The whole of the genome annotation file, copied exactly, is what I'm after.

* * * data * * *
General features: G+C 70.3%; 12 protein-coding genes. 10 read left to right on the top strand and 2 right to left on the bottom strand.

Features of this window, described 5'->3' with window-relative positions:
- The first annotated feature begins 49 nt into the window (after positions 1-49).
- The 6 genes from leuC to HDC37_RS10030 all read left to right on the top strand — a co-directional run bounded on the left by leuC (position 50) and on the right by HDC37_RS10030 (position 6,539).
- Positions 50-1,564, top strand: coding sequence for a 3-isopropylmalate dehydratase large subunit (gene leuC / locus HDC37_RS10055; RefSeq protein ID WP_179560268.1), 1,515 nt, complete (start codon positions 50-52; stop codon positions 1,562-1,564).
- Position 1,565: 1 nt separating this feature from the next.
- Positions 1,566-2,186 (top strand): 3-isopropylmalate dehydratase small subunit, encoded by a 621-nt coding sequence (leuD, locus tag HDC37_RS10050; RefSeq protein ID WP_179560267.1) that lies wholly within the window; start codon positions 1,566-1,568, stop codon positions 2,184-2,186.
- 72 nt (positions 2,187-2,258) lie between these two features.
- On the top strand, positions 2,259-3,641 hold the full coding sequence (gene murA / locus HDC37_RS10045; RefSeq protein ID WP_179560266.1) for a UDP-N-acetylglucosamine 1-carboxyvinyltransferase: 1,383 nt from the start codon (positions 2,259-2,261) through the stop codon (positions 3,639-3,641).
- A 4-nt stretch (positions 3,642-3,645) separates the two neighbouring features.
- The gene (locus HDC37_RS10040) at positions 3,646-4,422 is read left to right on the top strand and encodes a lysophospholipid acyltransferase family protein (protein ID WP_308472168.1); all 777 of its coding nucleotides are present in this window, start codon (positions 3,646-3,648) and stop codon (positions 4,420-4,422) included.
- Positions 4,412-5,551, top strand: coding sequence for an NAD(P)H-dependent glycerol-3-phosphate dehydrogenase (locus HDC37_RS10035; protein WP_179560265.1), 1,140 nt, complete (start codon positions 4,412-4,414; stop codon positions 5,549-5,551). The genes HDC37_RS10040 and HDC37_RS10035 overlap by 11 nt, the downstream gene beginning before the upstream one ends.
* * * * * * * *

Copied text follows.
General features: G+C 70.3%; 12 protein-coding genes. 10 read left to right on the top strand and 2 right to left on the bottom strand.

Features of this window, described 5'->3' with window-relative positions:
- The first annotated feature begins 49 nt into the window (after positions 1-49).
- The 6 genes from leuC to HDC37_RS10030 all read left to right on the top strand — a co-directional run bounded on the left by leuC (position 50) and on the right by HDC37_RS10030 (position 6,539).
- Positions 50-1,564, top strand: coding sequence for a 3-isopropylmalate dehydratase large subunit (gene leuC / locus HDC37_RS10055; RefSeq protein ID WP_179560268.1), 1,515 nt, complete (start codon positions 50-52; stop codon positions 1,562-1,564).
- Position 1,565: 1 nt separating this feature from the next.
- Positions 1,566-2,186 (top strand): 3-isopropylmalate dehydratase small subunit, encoded by a 621-nt coding sequence (leuD, locus tag HDC37_RS10050; RefSeq protein ID WP_179560267.1) that lies wholly within the window; start codon positions 1,566-1,568, stop codon positions 2,184-2,186.
- 72 nt (positions 2,187-2,258) lie between these two features.
- On the top strand, positions 2,259-3,641 hold the full coding sequence (gene murA / locus HDC37_RS10045; RefSeq protein ID WP_179560266.1) for a UDP-N-acetylglucosamine 1-carboxyvinyltransferase: 1,383 nt from the start codon (positions 2,259-2,261) through the stop codon (positions 3,639-3,641).
- A 4-nt stretch (positions 3,642-3,645) separates the two neighbouring features.
- The gene (locus HDC37_RS10040) at positions 3,646-4,422 is read left to right on the top strand and encodes a lysophospholipid acyltransferase family protein (protein ID WP_308472168.1); all 777 of its coding nucleotides are present in this window, start codon (positions 3,646-3,648) and stop codon (positions 4,420-4,422) included.
- Positions 4,412-5,551, top strand: coding sequence for an NAD(P)H-dependent glycerol-3-phosphate dehydrogenase (locus HDC37_RS10035; protein WP_179560265.1), 1,140 nt, complete (start codon positions 4,412-4,414; stop codon positions 5,549-5,551). The genes HDC37_RS10040 and HDC37_RS10035 overlap by 11 nt, the downstream gene beginning before the upstream one ends.